President Barack Obama said college costs are hindering middle-income families and ordered moves to ease the strain on those dealing with student debt.
Obama issued a presidential memorandum aimed at giving students and parents better access to tools to manage education loan payments and a program that caps payments based on discretionary income.
“I want to make it easier for more students like you to earn a degree without shouldering a mountain of debt,” Obama told students, faculty and local officials at the University of Nevada, Las Vegas campus. “Higher education can’t be a luxury, it’s an economic necessity.”
Democrats and Republicans disagree over how to fund a measure that would maintain the current 3.4 percent interest rate on subsidized Stafford loans. The administration has said that as many as 7.4 million students and families are at risk of paying more.
As part of a drive to contain college costs, the White House also has won promises from institutions including Syracuse University, Vassar College and the University of Massachusetts system to give new students and parents more information on costs and financial aid.
Debt from educational loans in the U.S. rose 3.4 percent to $904 billion in the first quarter, the Federal Reserve Bank of New York reported May 31. All educational debt, including government and private loans taken out by students and parents, is estimated at $1 trillion, according to the Consumer Financial Protection Bureau.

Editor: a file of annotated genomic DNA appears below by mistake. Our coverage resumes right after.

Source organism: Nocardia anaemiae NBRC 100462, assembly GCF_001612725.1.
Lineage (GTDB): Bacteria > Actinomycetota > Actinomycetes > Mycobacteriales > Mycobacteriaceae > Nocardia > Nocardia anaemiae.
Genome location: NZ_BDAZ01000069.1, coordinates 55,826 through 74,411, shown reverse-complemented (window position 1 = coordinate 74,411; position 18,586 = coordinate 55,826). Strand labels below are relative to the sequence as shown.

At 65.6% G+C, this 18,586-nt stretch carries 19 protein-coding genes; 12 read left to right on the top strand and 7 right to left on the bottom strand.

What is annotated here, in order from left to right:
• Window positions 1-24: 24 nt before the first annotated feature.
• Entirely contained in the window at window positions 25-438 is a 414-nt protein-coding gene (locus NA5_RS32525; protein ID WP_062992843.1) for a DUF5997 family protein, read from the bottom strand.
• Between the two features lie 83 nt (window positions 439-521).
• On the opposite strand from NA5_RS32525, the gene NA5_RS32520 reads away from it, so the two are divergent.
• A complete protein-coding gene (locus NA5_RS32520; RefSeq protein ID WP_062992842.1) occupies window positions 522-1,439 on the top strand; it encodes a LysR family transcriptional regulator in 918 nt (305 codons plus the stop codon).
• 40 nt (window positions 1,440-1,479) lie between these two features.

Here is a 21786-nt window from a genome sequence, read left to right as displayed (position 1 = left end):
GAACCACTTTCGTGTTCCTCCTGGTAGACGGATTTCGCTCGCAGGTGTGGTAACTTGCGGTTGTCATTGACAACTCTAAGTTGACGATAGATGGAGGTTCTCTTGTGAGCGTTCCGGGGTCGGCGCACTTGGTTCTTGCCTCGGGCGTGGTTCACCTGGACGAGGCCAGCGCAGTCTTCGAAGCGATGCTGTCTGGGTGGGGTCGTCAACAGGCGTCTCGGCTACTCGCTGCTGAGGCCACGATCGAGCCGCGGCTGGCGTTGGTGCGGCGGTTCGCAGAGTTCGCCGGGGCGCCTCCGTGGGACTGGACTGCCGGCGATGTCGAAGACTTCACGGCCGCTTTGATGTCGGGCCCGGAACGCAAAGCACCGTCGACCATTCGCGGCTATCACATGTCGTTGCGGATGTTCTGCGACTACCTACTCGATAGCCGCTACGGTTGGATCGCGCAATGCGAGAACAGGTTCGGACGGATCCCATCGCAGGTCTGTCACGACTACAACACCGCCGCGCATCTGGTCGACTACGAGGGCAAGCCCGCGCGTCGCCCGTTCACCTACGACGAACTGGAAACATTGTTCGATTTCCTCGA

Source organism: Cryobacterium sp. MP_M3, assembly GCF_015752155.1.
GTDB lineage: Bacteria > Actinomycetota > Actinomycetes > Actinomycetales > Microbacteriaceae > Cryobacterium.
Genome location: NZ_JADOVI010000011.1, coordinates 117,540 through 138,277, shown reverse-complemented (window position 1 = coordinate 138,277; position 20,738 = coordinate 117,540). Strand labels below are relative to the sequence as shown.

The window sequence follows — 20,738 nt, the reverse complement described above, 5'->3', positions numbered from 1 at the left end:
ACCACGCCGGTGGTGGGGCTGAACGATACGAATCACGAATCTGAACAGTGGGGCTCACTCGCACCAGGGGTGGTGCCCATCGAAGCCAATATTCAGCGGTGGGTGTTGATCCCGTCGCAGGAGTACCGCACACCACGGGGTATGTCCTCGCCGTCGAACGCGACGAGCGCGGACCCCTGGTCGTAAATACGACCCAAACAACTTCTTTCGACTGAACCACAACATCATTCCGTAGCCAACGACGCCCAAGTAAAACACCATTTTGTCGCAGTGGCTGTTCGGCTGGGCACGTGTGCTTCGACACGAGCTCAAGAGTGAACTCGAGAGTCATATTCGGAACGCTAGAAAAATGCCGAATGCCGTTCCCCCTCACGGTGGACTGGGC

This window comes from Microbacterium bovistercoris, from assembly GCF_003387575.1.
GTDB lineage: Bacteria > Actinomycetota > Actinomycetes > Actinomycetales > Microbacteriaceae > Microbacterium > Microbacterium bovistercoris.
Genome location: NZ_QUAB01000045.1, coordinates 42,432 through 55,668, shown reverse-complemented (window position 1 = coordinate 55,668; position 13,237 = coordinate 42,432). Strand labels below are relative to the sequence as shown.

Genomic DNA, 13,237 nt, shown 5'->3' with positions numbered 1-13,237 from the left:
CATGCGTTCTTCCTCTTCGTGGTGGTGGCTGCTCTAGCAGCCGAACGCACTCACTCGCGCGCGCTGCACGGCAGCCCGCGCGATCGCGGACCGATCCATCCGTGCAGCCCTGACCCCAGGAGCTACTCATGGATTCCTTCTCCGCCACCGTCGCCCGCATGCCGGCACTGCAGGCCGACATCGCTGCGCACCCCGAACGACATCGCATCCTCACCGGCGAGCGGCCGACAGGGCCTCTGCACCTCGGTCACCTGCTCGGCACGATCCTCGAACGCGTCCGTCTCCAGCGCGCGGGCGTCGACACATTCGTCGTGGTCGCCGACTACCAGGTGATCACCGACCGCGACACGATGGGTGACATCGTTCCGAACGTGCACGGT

Secretary of Education Arne Duncan said yesterday that presidential memorandum issued today directs the Education Department to work the Treasury and the Internal Revenue Service to provide better information to students considering financial aid options and graduates who are paying off loans.
“We’re absolutely convinced that a significant percentage of defaults will be averted simply by helping young people better understand their choices and make the right financial decision,” Duncan said on conference call.
The UNLV stop was the final one for Obama on a two-trip to raise campaign cash at events yesterday in San Francisco and Los Angeles.
Nevada is one of the swing states targeted by the campaigns of Obama and Republican Mitt Romney in the November election. Obama won the state with 55 percent of the vote in 2008. The state was hard hit by the recession and the unemployment rate in April was 11.7 percent, the highest among the 50 states. At the end of last year, the state led the country in the portion of homeowners with underwater mortgages, with more than 61 percent of properties worth less than the loan balance, according to CoreLogic.
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